These three real-life scenarios illustrate the pros and cons of adding retail locations.
1. Working it out
A couple invested in a then state-of-the-art greenhouse growing range. Although the facility was highly efficient, the mortgage was secured with other real estate and they had a high mortgage payment.
They sold their crop wholesale at the “going rate” which didn’t allow them to meet the mortgage expense. The next year they decided to sell their crop retail to capture the additional margin required to pay the mortgage. After several years of restructuring debt and investing more and more to adapt the facility to retail, they reached the potential of the “destination location.” But despite all their best efforts, they were stalled for several years.
One of the attempts to prop up the business was to operate four seasonal pop-up stores around the community. Unfortunately, the locations didn’t generate enough traffic to provide sufficient sales or profitability. After several years, the owner recognized that these pop-ups were cannibalizing his main store, so he closed them down for good.
He needed to restructure the operating and wage structure of the business and did so by leasing an additional location and buying the business with seller financing from a couple who were retiring but had no other exit strategy than to sell. Fortunately those sellers were unaware of the financial condition of their buyer — so sellers beware.
The new location continued to operate pretty much as-is, with the new owners supplying it from their production at the now main store. This business is now stable and profitable. The new owners are now aging out and are looking for a buyer for both stores.
2. New to the industry
Leaving another industry brought a buyer back to his hometown with enough equity to buy an ongoing garden center that was marginally profitable. This one had cash flow but wasn’t profitable enough to keep up with ongoing maintenance and replacement expenses.
Before this became apparent, the new owner was approached by the owner of a garden center in another nearby town who also wanted to retire.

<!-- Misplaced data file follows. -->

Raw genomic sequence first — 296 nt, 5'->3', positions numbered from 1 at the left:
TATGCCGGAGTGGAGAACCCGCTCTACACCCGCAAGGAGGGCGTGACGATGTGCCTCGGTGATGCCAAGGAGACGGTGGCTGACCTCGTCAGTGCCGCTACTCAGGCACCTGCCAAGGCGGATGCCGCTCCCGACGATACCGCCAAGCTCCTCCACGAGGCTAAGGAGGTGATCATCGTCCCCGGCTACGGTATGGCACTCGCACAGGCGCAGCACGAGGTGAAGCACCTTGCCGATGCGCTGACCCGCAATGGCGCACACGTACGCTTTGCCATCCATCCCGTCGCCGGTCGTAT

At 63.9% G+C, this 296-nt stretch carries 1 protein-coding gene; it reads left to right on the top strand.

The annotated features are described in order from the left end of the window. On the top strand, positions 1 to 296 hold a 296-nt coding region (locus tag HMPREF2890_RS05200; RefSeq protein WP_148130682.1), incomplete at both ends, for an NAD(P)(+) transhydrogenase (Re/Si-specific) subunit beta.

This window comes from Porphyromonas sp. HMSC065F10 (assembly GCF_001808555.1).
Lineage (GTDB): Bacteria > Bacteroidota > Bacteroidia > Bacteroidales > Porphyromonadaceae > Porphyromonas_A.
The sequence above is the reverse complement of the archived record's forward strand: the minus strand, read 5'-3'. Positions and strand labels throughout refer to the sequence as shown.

He bought out a retiree with seller financing, and leased the property with an option to buy the real estate. The new owner recognized that the second business had been operated in a highly price promotional manner. He thought he could reposition it as a high value-add store like his first store. However, the new store’s market area had a much lower average household income. He was unable to satisfy enough of the existing customers or find enough new ones to replace those who were lost to box stores in the repositioning.
The second location has been permanently closed and the option to buy the property was allowed to expire. The owner is now focused on improving his main store.
3. Expanding with family
All four of the kids came back to the business for a mid-size retail grower. While this is a good thing, the consequence is that as the kids married and had kids. As their incomes rose, the business reached the maximum retail potential of its location.
A second location was leased from a landscape operation that had tried to open a retail location but failed to establish it well enough and had given up on the venture. This seemed like a good opportunity, but the main competitor at the second location had a strong hold on the local market. The new location was unable to provide enough sales volume to cover the expenses and it was closed permanently after the initial lease expired.